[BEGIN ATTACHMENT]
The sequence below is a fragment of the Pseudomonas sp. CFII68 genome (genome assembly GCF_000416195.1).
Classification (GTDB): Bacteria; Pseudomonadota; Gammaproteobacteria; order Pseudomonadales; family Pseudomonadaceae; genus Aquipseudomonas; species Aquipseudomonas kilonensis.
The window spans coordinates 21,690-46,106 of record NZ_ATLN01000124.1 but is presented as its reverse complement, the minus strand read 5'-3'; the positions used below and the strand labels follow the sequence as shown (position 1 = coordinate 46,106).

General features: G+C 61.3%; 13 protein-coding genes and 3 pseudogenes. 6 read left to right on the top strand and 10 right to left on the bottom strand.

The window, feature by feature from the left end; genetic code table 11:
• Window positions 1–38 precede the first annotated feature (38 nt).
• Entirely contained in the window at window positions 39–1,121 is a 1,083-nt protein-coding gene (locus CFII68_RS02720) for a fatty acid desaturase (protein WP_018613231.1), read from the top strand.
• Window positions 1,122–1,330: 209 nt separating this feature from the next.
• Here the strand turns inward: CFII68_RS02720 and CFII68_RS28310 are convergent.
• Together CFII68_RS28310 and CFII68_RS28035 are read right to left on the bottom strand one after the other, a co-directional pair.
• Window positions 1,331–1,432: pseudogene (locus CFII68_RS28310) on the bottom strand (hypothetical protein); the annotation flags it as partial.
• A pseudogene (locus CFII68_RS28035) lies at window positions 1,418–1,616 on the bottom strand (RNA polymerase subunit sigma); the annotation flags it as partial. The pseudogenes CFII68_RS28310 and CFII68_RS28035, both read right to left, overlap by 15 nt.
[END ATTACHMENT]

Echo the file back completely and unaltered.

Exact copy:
The sequence below is a fragment of the Pseudomonas sp. CFII68 genome (genome assembly GCF_000416195.1).
Classification (GTDB): Bacteria; Pseudomonadota; Gammaproteobacteria; order Pseudomonadales; family Pseudomonadaceae; genus Aquipseudomonas; species Aquipseudomonas kilonensis.
The window spans coordinates 21,690-46,106 of record NZ_ATLN01000124.1 but is presented as its reverse complement, the minus strand read 5'-3'; the positions used below and the strand labels follow the sequence as shown (position 1 = coordinate 46,106).

General features: G+C 61.3%; 13 protein-coding genes and 3 pseudogenes. 6 read left to right on the top strand and 10 right to left on the bottom strand.

The window, feature by feature from the left end; genetic code table 11:
• Window positions 1–38 precede the first annotated feature (38 nt).
• Entirely contained in the window at window positions 39–1,121 is a 1,083-nt protein-coding gene (locus CFII68_RS02720) for a fatty acid desaturase (protein WP_018613231.1), read from the top strand.
• Window positions 1,122–1,330: 209 nt separating this feature from the next.
• Here the strand turns inward: CFII68_RS02720 and CFII68_RS28310 are convergent.
• Together CFII68_RS28310 and CFII68_RS28035 are read right to left on the bottom strand one after the other, a co-directional pair.
• Window positions 1,331–1,432: pseudogene (locus CFII68_RS28310) on the bottom strand (hypothetical protein); the annotation flags it as partial.
• A pseudogene (locus CFII68_RS28035) lies at window positions 1,418–1,616 on the bottom strand (RNA polymerase subunit sigma); the annotation flags it as partial. The pseudogenes CFII68_RS28310 and CFII68_RS28035, both read right to left, overlap by 15 nt.